There is a political tactic used by UK Prime Minister Boris Johnson. It is attributed to his Australian adviser, Lynton Crosby. The theory is simple. Whenever the news is bad, very bad for a political leader, they simply drop a decomposing cat on the political table.
Everyone reels back in shock, the news agenda is abruptly changed and the politician using the dead cat lives to fight another day.
There was a strong smell of dead cats recently when the government suddenly touted the possibility of ‘roofing’ the site of the old opera house. If the government was hoping for a major distraction as more important and, admittedly, more complicated stories were being published in the media, it can’t say it was terribly successful.
True, it has prompted us to dedicate a whole editorial to it but only insofar as to highlight that it is one more example of the government’s missteps with regard to the whole cultural sector.
In its statement, the government makes much of the fact that it will be consulting the architect, Renzo Piano. But there is no mention of consulting the performing arts community itself.
As the opposition spokesperson on culture, Julie Zahra, herself an accomplished performer, said, simply providing some shade and acoustic baffles to ward off sound to and from the surrounding neighbourhood is not going to make things much better.
It does not reflect nor satisfy the needs of performers neither their patrons.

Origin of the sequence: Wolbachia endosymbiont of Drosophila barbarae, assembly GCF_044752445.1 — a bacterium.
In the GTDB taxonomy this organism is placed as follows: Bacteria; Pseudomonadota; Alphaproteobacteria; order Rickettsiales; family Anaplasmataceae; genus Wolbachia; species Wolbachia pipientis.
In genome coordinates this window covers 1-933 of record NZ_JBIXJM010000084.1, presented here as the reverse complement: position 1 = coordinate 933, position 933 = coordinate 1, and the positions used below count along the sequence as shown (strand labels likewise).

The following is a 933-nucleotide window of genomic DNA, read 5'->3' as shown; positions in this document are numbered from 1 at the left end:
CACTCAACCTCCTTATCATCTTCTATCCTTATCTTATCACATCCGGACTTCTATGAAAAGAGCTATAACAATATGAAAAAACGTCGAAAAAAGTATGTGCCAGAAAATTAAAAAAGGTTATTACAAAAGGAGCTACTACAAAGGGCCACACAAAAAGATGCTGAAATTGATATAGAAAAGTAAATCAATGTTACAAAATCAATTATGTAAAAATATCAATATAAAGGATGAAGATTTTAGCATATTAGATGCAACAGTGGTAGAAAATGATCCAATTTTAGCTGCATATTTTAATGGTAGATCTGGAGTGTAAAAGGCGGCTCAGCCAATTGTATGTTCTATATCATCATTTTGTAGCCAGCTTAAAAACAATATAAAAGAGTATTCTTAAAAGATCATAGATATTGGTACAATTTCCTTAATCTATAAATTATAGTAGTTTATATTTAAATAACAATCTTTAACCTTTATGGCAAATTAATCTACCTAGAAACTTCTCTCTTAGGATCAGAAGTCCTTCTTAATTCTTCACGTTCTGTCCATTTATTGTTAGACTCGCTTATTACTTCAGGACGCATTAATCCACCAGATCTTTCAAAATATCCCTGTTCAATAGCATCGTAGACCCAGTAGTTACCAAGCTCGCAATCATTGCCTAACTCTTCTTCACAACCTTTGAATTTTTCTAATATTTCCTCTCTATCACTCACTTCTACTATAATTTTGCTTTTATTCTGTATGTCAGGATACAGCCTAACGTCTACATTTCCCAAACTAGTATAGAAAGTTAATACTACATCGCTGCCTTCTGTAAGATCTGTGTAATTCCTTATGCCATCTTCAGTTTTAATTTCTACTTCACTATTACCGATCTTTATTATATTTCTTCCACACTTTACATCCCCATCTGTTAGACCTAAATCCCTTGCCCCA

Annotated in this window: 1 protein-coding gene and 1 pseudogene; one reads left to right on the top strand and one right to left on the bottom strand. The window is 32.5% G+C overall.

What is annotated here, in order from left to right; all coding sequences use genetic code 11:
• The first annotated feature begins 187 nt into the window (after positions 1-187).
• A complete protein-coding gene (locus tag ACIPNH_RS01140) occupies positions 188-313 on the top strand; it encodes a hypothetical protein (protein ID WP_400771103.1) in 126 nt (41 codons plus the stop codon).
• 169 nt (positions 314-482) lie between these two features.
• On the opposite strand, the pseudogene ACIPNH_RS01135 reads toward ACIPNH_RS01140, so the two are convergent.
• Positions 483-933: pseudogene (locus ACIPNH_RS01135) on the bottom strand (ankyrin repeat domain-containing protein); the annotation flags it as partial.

The story of the misnomered Pjazza Teatru Rjal is a sorry one. Many in the performing arts community had seen it as a golden missed opportunity to have another performing venue.
The government has thrown millions of euros into the venue to keep it alive for just four to five months of the year. Most of the productions held there are either sponsored by the PTR itself or come with heavy government or diplomatic sponsorship.
It is, in effect, a wasted opportunity. It is not even the space originally thought of by Piano, who envisioned a flexible space that could be reconfigured according to needs.
The current set-up with its green plastic chairs and its worse-for-wear wooden soundboards are a far cry from the elegant white sails of Piano.
What makes the whole thing even sadder is that the country is crying out for a proper modern theatre or, at the very least, a proper concert hall to be the home of a country blessed with so much artistic talent.
It is indeed ironic that, for example, the Malta Philharmonic Orchestra must travel abroad to be able to perform in a proper concert hall.
Unfortunately, this lack of insight into the needs of the sector is the mere tip of the iceberg. It has led to missed opportunities such as Valletta 2018 – European Capital of Culture, which left barely any legacy apart from the creation of yet another state agency.
If the government is serious about making better use of the PTR site, it needs first to start a proper discussion with the potential users of the space, especially seeing the noise that Valletta is generating these days. And let us not be tempted to go down the route of copying the past for nostalgia’s sake.
The Manoel Theatre was built by the knights to serve their needs and reconfigured by the British. The Royal Opera House was built to serve the British. Would it not be nice for the Maltese state to create at least one performance space to serve the needs of Maltese artists? And that does not necessarily mean just roofing it over!
Or is that cat really dead?
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